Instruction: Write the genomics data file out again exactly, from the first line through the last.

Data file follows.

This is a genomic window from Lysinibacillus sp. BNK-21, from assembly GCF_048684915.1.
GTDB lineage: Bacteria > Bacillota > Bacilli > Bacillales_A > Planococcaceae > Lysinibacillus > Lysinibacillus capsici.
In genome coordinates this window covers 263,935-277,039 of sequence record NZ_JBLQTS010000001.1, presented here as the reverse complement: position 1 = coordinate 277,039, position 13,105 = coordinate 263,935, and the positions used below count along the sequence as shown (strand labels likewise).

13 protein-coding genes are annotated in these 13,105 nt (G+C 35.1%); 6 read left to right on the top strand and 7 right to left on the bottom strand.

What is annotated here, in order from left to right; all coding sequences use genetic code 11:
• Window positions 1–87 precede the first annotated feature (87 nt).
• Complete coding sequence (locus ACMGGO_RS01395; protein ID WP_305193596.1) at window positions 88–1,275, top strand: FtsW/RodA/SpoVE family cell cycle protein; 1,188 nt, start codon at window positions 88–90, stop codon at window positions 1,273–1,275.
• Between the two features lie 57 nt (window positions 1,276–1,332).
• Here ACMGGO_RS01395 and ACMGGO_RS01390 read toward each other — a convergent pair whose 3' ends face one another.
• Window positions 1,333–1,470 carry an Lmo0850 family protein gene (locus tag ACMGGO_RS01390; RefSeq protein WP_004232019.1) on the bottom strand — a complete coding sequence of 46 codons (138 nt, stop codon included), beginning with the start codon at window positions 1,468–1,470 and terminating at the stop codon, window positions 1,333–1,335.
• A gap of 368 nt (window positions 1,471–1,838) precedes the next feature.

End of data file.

This is a genomic window from Lysinibacillus sp. BNK-21, from assembly GCF_048684915.1.
GTDB lineage: Bacteria > Bacillota > Bacilli > Bacillales_A > Planococcaceae > Lysinibacillus > Lysinibacillus capsici.
In genome coordinates this window covers 263,935-277,039 of sequence record NZ_JBLQTS010000001.1, presented here as the reverse complement: position 1 = coordinate 277,039, position 13,105 = coordinate 263,935, and the positions used below count along the sequence as shown (strand labels likewise).

13 protein-coding genes are annotated in these 13,105 nt (G+C 35.1%); 6 read left to right on the top strand and 7 right to left on the bottom strand.

What is annotated here, in order from left to right; all coding sequences use genetic code 11:
• Window positions 1–87 precede the first annotated feature (87 nt).
• Complete coding sequence (locus ACMGGO_RS01395; protein ID WP_305193596.1) at window positions 88–1,275, top strand: FtsW/RodA/SpoVE family cell cycle protein; 1,188 nt, start codon at window positions 88–90, stop codon at window positions 1,273–1,275.
• Between the two features lie 57 nt (window positions 1,276–1,332).
• Here ACMGGO_RS01395 and ACMGGO_RS01390 read toward each other — a convergent pair whose 3' ends face one another.
• Window positions 1,333–1,470 carry an Lmo0850 family protein gene (locus tag ACMGGO_RS01390; RefSeq protein WP_004232019.1) on the bottom strand — a complete coding sequence of 46 codons (138 nt, stop codon included), beginning with the start codon at window positions 1,468–1,470 and terminating at the stop codon, window positions 1,333–1,335.
• A gap of 368 nt (window positions 1,471–1,838) precedes the next feature.